Diaboleite is a blue-colored mineral . In 1986, synthetic diaboleite crystals of size up to 0.18 mm size were produced by using two singular processes. The study established that diaboleite was a low-temperature tolerant mineral that is stable in hydrothermal conditions with a temperature range that is under 100 - 170 °C.
Cumengeite has been recorded as the first mineral that forms at the higher temperatures. The International Mineralogical Association accorded this mineral legitimacy since it was listed before 1959.
Pb2CuCl2 (OH) 4
Derivation of Name
The diaboleite mineral was Discovered in the UK in 1923 and they named it Boliete and later as Diaboleite. This is a derivation of the Greek words διά and boleite, meaning "distinct from boleite".
Diaboleite is found in oxidized manganese ore, in the form of a secondary mineral as an extremely oxidized copper- lead- ore and on seawater-exposed slag. Nitric acid totally dissolves Diaboleite.
Boleite, another name for Diaboleite, was named after Boleo, Baja California. Their occurrence is prominent and restricted to the Mammoth-St. Anthony as well as in the Rowley Mines, Arizona, in the USA and in the typical regions of the Mendip Hills, Higher Pitts Mine, Somerset, in England.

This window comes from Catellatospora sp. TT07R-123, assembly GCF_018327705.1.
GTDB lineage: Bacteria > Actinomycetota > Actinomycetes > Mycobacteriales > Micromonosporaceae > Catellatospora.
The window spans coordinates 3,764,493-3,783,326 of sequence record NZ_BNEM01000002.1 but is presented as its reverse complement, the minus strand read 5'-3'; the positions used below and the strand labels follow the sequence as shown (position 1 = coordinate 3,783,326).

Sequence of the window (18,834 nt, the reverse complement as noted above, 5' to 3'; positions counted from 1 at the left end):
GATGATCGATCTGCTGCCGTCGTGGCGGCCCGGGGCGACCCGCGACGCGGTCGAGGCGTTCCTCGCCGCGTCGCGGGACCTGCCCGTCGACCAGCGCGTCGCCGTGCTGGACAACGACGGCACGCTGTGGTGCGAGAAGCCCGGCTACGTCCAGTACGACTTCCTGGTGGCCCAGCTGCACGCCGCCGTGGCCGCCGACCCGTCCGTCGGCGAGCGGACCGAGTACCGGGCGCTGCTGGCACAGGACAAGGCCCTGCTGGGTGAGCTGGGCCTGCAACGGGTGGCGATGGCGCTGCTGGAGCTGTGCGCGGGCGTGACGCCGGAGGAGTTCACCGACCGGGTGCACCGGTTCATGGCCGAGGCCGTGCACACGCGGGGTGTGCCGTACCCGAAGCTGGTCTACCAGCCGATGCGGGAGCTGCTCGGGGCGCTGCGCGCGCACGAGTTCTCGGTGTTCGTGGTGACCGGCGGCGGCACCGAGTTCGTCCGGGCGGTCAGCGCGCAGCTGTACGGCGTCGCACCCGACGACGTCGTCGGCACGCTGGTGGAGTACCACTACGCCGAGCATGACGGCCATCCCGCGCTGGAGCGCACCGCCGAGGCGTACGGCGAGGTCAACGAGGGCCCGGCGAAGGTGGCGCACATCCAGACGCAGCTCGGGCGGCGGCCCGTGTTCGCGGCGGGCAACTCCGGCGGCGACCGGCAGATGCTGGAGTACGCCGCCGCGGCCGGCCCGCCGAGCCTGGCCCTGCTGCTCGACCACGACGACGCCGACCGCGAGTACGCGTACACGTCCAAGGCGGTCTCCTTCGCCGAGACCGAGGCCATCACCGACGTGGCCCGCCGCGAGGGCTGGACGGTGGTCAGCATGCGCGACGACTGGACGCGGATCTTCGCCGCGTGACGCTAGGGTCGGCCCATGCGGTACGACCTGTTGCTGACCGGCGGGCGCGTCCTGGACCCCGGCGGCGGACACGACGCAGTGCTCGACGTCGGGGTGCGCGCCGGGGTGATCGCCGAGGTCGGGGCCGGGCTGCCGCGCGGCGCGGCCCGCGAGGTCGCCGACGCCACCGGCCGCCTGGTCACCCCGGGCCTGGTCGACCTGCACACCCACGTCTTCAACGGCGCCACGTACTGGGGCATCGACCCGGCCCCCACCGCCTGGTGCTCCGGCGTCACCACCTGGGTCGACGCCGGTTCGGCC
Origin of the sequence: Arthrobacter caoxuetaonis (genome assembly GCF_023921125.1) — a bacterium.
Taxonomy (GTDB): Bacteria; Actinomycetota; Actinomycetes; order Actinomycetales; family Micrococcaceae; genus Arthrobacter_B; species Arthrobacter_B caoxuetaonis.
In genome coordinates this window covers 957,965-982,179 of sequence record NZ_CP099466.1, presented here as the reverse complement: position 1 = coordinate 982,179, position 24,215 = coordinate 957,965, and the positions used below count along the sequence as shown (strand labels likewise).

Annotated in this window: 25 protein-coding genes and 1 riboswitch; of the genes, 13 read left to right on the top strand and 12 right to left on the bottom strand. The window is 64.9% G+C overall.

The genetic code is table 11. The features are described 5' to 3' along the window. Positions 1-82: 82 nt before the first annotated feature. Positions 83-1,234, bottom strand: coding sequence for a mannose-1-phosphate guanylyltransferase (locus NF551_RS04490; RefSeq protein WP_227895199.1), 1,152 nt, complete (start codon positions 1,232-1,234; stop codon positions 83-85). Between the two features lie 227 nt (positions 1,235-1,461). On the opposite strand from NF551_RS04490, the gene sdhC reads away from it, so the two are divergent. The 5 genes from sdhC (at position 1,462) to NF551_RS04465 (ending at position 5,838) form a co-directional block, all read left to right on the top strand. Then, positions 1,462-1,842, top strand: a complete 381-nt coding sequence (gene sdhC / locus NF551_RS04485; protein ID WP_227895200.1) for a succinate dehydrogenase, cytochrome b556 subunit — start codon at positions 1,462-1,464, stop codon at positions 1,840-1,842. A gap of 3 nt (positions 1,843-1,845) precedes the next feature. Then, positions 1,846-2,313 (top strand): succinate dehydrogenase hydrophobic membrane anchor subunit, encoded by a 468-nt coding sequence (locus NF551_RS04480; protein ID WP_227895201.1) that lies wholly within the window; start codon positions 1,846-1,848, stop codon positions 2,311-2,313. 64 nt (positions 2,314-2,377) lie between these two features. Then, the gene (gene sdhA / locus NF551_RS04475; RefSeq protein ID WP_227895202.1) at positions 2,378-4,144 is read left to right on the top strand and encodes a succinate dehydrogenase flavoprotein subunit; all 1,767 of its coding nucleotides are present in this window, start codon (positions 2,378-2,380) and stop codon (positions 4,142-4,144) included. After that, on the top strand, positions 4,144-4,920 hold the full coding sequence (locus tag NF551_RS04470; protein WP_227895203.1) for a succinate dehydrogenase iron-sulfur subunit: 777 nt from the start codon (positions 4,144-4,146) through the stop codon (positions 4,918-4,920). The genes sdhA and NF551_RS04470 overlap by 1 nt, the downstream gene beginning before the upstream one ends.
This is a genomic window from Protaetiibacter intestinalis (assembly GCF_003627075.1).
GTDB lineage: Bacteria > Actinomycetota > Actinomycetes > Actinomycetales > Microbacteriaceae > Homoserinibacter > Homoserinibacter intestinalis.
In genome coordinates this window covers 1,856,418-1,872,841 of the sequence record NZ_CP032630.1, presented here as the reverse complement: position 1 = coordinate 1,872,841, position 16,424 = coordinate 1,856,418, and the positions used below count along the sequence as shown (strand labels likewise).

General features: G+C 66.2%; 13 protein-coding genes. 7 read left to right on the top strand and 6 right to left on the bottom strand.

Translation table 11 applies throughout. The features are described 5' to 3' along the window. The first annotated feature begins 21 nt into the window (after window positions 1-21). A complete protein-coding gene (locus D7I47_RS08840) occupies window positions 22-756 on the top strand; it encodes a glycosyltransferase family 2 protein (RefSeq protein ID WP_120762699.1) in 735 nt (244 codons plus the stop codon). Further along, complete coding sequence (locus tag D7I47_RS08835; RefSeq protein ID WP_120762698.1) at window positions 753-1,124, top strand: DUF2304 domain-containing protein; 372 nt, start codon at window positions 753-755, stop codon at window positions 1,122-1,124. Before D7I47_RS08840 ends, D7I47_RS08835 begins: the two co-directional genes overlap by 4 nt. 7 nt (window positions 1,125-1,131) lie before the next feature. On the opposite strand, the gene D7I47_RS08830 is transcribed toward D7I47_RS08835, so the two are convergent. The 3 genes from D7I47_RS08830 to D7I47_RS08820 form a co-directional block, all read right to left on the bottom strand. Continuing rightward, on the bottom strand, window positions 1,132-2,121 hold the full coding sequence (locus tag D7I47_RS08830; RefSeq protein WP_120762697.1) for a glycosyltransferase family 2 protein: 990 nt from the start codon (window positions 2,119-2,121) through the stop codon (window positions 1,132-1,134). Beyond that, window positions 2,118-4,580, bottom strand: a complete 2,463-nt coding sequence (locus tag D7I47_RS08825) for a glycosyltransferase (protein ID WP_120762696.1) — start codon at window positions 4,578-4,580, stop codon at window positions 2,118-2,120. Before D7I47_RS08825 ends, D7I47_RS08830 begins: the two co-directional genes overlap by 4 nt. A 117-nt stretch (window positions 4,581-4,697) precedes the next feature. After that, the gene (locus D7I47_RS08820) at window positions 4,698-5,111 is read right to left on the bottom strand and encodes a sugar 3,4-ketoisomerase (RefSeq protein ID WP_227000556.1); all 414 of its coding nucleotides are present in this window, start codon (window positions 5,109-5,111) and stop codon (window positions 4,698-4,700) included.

Many interpret Diaboleite from Greek as the "different" boleite. One should not confuse it with pseudoboleite or the "false" boleite. All three minerals, Diaboleite, Beoleite and Pseudoboleite have similar chemistries and color, though boleite's is more complex, and includes silver (Pb26Cu24Ag10Cl62(OH) 48 - 3H2O). These three minerals and others having similar chemistries belong to a division in the Halides Class called the Oxyhalides and Hydroxyhalides. These minerals have oxygen and/or hydroxide groups in their respective formulae. The oxygen atom in the formula might require classification in the Oxides Class of minerals, but for the structures being more tied to the halide elements and oxygen and hydroxides are sort of extra to the general structure.
Color is sky blue to dark blue.
Mohs scale hardness